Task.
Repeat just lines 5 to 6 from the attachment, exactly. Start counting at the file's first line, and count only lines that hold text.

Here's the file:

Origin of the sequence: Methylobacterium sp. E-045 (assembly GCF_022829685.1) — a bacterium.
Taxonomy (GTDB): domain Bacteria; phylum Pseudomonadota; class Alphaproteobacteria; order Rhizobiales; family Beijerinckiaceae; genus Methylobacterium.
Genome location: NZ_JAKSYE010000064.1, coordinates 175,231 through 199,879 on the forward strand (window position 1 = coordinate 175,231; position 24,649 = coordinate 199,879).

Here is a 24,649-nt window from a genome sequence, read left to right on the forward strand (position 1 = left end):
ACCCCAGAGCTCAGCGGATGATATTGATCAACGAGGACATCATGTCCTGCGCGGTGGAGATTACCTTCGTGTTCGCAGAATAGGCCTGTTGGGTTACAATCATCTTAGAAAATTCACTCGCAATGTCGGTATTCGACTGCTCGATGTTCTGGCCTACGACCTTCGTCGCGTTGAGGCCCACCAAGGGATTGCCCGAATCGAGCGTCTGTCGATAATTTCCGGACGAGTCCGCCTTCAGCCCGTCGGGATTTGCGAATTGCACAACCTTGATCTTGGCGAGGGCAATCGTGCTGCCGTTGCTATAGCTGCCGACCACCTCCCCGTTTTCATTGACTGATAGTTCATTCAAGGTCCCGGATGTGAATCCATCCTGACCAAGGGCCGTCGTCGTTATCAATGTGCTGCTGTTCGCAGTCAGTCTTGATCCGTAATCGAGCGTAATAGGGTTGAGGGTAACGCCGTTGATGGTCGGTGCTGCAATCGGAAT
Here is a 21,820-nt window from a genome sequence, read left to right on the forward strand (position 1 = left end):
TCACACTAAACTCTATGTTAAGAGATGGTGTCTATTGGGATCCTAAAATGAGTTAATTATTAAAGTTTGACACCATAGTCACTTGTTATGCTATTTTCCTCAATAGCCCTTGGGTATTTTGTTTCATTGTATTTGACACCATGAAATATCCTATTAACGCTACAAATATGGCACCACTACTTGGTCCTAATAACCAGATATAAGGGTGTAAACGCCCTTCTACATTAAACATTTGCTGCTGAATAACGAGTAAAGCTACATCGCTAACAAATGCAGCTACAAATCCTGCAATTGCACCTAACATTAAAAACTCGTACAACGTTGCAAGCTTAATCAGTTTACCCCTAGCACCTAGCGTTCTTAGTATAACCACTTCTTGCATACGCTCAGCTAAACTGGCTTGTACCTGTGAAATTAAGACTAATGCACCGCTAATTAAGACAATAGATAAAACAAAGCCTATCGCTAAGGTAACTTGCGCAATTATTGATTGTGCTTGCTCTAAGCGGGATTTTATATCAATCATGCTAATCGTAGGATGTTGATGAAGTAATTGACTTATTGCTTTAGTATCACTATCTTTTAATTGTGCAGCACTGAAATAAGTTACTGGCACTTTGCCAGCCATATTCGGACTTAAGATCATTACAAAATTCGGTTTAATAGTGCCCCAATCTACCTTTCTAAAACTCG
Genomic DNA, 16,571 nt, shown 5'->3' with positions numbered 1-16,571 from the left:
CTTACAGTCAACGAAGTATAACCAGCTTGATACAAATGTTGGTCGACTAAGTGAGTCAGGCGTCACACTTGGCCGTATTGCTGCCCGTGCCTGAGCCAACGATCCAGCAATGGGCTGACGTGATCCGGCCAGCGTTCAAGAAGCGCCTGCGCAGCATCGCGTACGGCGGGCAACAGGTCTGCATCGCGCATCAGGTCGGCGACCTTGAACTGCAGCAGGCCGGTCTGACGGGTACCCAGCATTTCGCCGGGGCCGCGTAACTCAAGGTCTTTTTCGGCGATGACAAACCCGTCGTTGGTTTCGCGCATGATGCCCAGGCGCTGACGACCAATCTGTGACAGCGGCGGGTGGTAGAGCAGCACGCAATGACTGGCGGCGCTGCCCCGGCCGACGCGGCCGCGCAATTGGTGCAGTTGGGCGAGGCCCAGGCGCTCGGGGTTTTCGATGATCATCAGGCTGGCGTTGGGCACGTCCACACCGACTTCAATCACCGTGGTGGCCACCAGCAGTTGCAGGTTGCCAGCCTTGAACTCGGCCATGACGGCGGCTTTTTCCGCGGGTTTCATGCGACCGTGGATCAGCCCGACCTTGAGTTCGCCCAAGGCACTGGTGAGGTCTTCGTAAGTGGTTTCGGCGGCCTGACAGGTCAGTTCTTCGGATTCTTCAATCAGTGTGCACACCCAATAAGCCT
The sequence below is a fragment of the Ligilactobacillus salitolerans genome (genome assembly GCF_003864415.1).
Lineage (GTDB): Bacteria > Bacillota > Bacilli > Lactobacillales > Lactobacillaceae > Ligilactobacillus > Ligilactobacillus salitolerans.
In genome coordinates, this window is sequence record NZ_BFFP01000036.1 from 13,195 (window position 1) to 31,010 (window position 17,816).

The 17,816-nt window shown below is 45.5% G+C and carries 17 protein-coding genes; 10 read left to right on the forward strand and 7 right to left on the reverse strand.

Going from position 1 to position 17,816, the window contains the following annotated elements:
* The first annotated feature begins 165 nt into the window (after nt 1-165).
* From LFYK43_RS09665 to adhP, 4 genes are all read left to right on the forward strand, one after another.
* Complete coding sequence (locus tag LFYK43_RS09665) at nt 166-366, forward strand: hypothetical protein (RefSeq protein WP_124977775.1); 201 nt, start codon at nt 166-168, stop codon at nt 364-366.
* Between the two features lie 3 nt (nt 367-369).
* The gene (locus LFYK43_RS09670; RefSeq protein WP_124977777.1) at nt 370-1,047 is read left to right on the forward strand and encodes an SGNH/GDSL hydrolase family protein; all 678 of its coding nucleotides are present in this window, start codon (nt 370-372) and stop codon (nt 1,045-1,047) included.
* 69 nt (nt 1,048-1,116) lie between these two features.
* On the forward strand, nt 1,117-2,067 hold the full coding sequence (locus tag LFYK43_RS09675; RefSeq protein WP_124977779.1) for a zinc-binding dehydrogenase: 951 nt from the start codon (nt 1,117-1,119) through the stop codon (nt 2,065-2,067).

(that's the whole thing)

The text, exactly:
ACCCCAGAGCTCAGCGGATGATATTGATCAACGAGGACATCATGTCCTGCGCGGTGGAGATTACCTTCGTGTTCGCAGAATAGGCCTGTTGGGTTACAATCATCTTAGAAAATTCACTCGCAATGTCGGTATTCGACTGCTCGATGTTCTGGCCTACGACCTTCGTCGCGTTGAGGCCCACCAAGGGATTGCCCGAATCGAGCGTCTGTCGATAATTTCCGGACGAGTCCGCCTTCAGCCCGTCGGGATTTGCGAATTGCACAACCTTGATCTTGGCGAGGGCAATCGTGCTGCCGTTGCTATAGCTGCCGACCACCTCCCCGTTTTCATTGACTGATAGTTCATTCAAGGTCCCGGATGTGAATCCATCCTGACCAAGGGCCGTCGTCGTTATCAATGTGCTGCTGTTCGCAGTCAGTCTTGATCCGTAATCGAGCGTAATAGGGTTGAGGGTAACGCCGTTGATGGTCGGTGCTGCAATCGGAAT
Here is a 21,820-nt window from a genome sequence, read left to right on the forward strand (position 1 = left end):